A Day in the Life of a Pipeliner
Arnie Rychlicki is a second-generation pipeliner and has worked for Energy Transfer subsidiary Sunoco Pipeline for 36 years after learning everything he could from his father, Stanley.
Stanley Rychlicki began walking pipelines in 1950 for Atlantic Pipeline Corp., which was later acquired by Sunoco, in Berks County, Pennsylvania.
“He saw depression, he was in World War II – and he felt working for the pipeline was a gift to him,” Arnie said of his late father.
Stanley transferred with his family from their hometown in Nanticoke, Pennsylvania, to Caledonia, New York, in 1960, becoming a line walker in the Rochester area, “walking the pipeline” to monitor any signs of product release or third-party damage.
After walking an astonishing 15 to 20 miles per day, sometimes in snowshoes, Stanley would have walked so far that Arnie would drive with his mother to pick him up at the end of the line and bring him home. If his mother was too busy taking care of the kids, Arnie said, Stanley would have to hitch hike home.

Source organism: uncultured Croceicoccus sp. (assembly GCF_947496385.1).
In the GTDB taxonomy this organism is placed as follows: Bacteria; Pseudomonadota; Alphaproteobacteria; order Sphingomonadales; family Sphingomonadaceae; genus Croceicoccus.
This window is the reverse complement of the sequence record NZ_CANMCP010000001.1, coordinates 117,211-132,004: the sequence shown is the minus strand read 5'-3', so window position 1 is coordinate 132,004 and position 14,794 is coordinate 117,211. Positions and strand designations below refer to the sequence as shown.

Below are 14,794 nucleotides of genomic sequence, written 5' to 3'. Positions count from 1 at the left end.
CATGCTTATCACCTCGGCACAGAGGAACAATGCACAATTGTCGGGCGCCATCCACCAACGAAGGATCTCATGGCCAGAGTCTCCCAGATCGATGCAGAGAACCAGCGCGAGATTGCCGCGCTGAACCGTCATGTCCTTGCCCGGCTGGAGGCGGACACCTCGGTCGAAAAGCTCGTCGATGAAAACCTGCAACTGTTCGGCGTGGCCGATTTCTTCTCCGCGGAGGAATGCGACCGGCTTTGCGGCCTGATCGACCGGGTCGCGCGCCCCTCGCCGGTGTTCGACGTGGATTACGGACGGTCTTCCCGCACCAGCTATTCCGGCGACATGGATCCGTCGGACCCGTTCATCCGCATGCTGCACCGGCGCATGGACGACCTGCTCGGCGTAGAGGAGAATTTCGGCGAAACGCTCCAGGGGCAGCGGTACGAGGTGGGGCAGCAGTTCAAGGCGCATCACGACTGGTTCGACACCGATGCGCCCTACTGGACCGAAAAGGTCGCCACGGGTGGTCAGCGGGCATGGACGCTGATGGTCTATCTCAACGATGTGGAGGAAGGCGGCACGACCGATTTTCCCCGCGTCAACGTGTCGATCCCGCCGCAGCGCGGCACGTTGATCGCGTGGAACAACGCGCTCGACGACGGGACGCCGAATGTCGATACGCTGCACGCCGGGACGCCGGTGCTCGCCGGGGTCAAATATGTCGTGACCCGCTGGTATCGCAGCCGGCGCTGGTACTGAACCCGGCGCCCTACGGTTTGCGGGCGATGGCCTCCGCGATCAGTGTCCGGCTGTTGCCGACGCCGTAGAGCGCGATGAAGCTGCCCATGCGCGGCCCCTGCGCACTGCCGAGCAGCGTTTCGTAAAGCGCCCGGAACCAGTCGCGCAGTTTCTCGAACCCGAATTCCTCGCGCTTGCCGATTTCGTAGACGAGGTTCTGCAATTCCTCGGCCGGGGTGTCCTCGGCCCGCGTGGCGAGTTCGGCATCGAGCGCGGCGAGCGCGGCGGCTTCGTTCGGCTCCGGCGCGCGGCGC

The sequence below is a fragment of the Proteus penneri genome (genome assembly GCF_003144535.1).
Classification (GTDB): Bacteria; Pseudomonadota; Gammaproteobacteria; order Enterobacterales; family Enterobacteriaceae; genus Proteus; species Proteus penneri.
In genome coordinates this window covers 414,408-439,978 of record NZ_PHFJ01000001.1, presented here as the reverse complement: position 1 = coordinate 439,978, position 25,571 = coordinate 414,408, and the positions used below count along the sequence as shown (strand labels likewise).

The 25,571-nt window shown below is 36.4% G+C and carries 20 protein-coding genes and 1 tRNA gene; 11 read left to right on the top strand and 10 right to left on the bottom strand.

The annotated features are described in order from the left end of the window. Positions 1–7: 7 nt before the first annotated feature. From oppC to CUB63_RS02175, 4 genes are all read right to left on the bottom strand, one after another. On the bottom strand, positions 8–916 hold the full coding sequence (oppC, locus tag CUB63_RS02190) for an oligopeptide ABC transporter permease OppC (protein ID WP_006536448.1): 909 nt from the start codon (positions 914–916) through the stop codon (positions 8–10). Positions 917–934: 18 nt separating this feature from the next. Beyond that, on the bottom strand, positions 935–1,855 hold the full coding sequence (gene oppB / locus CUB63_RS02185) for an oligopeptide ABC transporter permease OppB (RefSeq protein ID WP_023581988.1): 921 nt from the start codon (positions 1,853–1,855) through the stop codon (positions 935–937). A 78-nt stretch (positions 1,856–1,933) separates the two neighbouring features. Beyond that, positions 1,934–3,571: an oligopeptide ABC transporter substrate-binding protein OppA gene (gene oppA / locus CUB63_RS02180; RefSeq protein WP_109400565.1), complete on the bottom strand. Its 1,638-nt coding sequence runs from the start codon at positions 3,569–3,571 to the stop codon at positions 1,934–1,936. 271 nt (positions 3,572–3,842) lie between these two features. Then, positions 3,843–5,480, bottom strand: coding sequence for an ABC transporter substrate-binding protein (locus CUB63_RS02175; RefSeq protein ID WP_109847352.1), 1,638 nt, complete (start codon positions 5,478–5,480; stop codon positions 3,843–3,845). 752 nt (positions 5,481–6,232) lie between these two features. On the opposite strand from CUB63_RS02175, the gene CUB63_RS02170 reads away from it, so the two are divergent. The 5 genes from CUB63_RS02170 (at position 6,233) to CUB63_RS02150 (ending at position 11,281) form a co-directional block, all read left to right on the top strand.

Arnie still sometimes “drags the line,” driving slowly alongside the right-of-way, but most line patrol is now done from the air by aerial patrol crews. Rather than miles on foot, Arnie puts about 35,000 miles per year on his truck, in all weather conditions.
Much of Arnie’s work revolves around responding to an average of 750 One Calls a month from people or companies who plan to dig to ensure the excavation doesn’t impact the pipeline. He is also on call 24/7, standing ready to respond to concerns including pressure drops, reports of odors, noise or security breaches at pump stations, power outages, water or gas line or pole breaks near the pipeline, and more.
It helps that he lives right down the road from the pump station.
Learn more in this blog post about Arnie’s work, the relationships he’s built with landowners and his lifetime of community service.